The mind-meld (the seque, the synapse), twixt Pycon and ISEPP, was pretty smooth, in that software engineering blends with all kinds of engineering, just as computer science blends well with all science.

Terry maintains a somewhat insider "science versus engineering" thread, using these as two poles around which to organize different paradigms.  From outside his philosophical namespace, such a distinction might seem nonsensical at first, but that's how it is with namespaces: they may take awhile to penetrate (decipher).

I was please to see Terry's bringing in Vienna Circle thinking, even with his Karl Popper background. Popper disciples tend to be rather suspicious of Wittgenstein, but Terry is living proof it's possible to leap that fence.

Mom is somewhat hard of hearing and bleary of sight, needing new glasses, but in the darkened church was able to puzzle through the quotes pretty well.

I extol the ISEPP lectures, happening since the 1990s, in my Tying Off Loose Ends video presentation below (embedded Youtube).

LW in a Church

Thursday, May 18, 2017

Pycon Begins

Walking in, I spied Guido immediately, which makes it official, then I registered, no lines, the Oregon Convention Center seemingly almost empty but for the geeks around tables.  Looks are deceiving however: they're all in tutorial sessions, with lunch about to start.

I'm taking a low key approach this year, haunting the periphery more, checking out open spaces, or such is the plan.  In years past, I've been ravenous to not miss a thing.  Designing one's own experience is an art.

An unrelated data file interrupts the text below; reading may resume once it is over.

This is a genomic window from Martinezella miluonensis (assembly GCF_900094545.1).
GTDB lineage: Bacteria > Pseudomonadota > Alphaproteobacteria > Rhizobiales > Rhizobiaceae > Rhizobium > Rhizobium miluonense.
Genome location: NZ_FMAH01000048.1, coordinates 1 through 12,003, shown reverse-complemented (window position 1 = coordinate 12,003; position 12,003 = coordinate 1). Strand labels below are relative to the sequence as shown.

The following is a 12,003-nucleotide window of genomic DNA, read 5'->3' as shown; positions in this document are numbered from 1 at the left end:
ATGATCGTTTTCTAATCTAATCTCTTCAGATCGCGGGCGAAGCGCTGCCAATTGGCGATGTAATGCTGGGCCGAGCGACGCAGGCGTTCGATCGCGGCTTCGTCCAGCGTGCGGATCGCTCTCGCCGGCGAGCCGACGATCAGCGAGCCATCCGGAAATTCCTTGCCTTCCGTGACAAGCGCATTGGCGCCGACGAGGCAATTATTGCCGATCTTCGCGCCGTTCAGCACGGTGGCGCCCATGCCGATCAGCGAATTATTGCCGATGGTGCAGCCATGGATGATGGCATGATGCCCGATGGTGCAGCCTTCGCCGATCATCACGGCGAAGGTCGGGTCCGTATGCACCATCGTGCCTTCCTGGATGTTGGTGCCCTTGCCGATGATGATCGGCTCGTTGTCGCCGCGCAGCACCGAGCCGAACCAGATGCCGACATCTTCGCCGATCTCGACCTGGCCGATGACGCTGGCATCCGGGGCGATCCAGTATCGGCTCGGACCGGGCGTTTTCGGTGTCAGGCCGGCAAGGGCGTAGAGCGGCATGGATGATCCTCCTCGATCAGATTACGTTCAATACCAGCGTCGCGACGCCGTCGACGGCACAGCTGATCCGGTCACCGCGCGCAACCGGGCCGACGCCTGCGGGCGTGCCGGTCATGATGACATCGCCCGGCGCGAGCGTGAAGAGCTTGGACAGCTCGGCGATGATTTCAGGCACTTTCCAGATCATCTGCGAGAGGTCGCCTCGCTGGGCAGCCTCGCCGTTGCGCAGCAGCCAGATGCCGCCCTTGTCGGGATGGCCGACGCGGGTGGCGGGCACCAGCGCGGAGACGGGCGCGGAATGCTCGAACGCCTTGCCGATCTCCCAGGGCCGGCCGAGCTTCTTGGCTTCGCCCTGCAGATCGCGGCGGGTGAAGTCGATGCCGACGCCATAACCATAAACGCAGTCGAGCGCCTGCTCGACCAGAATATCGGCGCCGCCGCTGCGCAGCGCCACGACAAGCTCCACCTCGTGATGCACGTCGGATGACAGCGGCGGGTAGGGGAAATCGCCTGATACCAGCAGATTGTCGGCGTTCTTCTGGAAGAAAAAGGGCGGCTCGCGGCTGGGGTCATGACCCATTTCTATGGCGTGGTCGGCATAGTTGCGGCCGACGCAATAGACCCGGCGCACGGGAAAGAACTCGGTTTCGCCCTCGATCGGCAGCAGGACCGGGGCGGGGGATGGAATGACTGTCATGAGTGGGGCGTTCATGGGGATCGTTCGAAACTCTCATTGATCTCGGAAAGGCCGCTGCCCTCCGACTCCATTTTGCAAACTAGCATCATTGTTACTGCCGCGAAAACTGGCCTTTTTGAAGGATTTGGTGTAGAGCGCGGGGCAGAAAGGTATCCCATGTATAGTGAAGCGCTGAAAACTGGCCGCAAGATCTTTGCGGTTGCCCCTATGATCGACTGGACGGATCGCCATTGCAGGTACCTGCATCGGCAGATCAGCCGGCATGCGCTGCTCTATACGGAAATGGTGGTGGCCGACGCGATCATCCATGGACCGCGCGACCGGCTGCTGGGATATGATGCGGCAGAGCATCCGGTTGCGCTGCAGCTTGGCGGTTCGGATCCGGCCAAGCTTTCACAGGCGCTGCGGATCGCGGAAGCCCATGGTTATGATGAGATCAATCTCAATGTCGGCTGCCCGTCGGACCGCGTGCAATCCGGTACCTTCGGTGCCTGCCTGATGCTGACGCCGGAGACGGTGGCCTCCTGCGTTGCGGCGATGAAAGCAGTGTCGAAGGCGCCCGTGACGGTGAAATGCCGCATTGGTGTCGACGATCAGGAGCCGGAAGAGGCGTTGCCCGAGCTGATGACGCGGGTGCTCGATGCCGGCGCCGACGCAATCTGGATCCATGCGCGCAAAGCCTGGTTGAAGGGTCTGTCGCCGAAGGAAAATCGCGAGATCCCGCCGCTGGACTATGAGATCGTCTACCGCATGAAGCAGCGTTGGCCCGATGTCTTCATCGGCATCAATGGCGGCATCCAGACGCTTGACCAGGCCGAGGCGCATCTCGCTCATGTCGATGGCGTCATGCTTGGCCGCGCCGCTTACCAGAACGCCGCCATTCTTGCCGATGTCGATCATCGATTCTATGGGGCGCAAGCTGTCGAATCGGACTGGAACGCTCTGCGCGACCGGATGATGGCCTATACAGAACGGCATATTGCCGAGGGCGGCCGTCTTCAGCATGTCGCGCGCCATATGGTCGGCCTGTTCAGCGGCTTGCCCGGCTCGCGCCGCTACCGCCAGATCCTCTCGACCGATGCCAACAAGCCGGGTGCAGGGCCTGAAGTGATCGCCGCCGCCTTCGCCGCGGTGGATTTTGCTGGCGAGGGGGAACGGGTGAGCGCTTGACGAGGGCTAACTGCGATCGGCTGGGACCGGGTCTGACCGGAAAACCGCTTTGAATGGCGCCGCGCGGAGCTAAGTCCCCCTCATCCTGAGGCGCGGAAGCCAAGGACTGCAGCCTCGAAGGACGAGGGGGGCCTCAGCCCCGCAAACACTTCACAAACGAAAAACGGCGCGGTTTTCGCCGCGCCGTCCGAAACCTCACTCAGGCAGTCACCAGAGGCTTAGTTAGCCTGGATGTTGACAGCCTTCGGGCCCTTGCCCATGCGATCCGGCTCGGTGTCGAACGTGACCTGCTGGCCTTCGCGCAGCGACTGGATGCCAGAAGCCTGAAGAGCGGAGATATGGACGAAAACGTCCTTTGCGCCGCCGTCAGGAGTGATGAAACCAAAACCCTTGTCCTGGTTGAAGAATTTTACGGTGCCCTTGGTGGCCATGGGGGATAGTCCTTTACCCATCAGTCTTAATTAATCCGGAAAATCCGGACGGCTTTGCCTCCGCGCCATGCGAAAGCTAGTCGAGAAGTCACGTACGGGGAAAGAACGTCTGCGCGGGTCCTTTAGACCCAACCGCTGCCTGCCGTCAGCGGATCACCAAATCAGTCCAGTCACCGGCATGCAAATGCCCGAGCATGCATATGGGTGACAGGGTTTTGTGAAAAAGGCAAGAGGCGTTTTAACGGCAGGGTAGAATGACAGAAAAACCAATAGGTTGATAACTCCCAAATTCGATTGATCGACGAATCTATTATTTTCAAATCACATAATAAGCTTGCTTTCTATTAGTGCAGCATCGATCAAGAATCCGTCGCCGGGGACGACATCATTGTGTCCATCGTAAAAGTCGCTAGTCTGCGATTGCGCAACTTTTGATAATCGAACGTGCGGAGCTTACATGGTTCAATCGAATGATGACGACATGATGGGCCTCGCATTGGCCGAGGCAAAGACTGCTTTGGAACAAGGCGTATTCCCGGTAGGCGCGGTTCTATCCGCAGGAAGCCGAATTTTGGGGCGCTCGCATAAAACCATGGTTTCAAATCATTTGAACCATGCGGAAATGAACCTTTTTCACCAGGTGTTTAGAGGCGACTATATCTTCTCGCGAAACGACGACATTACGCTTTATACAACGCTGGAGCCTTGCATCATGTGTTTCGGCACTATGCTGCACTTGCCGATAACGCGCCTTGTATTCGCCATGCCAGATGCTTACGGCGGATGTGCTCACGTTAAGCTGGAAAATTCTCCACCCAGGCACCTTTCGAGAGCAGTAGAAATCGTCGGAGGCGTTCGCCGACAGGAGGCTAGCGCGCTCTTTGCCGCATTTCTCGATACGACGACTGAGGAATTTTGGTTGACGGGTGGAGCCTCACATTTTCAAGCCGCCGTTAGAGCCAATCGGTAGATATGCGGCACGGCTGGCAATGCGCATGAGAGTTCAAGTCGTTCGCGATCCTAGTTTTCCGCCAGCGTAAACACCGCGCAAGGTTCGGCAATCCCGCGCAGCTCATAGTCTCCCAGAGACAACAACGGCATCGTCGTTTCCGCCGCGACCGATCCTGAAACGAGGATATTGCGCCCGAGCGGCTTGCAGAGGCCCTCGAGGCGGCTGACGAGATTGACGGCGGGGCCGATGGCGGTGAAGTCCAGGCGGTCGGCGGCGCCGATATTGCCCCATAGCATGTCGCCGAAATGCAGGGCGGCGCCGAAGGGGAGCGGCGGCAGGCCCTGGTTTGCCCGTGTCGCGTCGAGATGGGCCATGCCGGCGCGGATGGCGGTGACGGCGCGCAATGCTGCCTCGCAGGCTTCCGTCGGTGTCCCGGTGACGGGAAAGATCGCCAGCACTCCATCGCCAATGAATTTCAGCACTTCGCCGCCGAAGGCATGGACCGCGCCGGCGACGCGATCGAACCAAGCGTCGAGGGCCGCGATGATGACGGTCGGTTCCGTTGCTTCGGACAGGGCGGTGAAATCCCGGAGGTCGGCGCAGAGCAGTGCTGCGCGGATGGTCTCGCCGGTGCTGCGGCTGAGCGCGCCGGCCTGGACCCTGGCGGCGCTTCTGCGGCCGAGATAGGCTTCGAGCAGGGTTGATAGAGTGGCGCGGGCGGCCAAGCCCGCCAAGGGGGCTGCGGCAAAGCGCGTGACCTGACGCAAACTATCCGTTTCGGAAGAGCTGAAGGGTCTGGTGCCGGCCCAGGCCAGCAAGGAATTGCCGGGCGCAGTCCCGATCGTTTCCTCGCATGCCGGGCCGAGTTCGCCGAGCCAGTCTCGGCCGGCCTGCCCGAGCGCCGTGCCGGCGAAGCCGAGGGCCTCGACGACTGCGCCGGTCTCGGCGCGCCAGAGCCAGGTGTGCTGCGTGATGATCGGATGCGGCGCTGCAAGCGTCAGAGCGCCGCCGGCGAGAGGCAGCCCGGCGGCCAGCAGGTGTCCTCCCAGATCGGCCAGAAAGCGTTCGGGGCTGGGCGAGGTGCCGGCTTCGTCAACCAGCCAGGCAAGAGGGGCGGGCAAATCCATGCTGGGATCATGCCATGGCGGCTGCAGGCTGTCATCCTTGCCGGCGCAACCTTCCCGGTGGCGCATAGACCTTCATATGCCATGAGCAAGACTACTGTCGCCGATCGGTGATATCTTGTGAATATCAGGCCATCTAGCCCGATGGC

I grabbed a Max at the Hollywood stop, leaving a car.  I have a gig co-teaching at Laurelhurst PPS back near where I parked it.  Then tonight, rather than attend the Intel sponsored soiree, I'm heading into town for an ISEPP lecture, Terry Bristol presenting, Carol Urner (MVP, mom) joining me.  This is the final lecture of the season and will there be another one?

In my May 5 lecture above (embedded Youtube), I exult about the ISEPP Linus Pauling Memorial Lecture Series and all the great minds it has brought to Portland.

Tomorrow the conference starts in earnest with the opening keynote and lots of talks.  I'm in one of the tutorial rooms as I write this; Applied Modern Cryptography in Python begins at 1:20 PM.  Maybe I can sit in for forty minutes to an hour, before grabbing a Max back to Hollywood.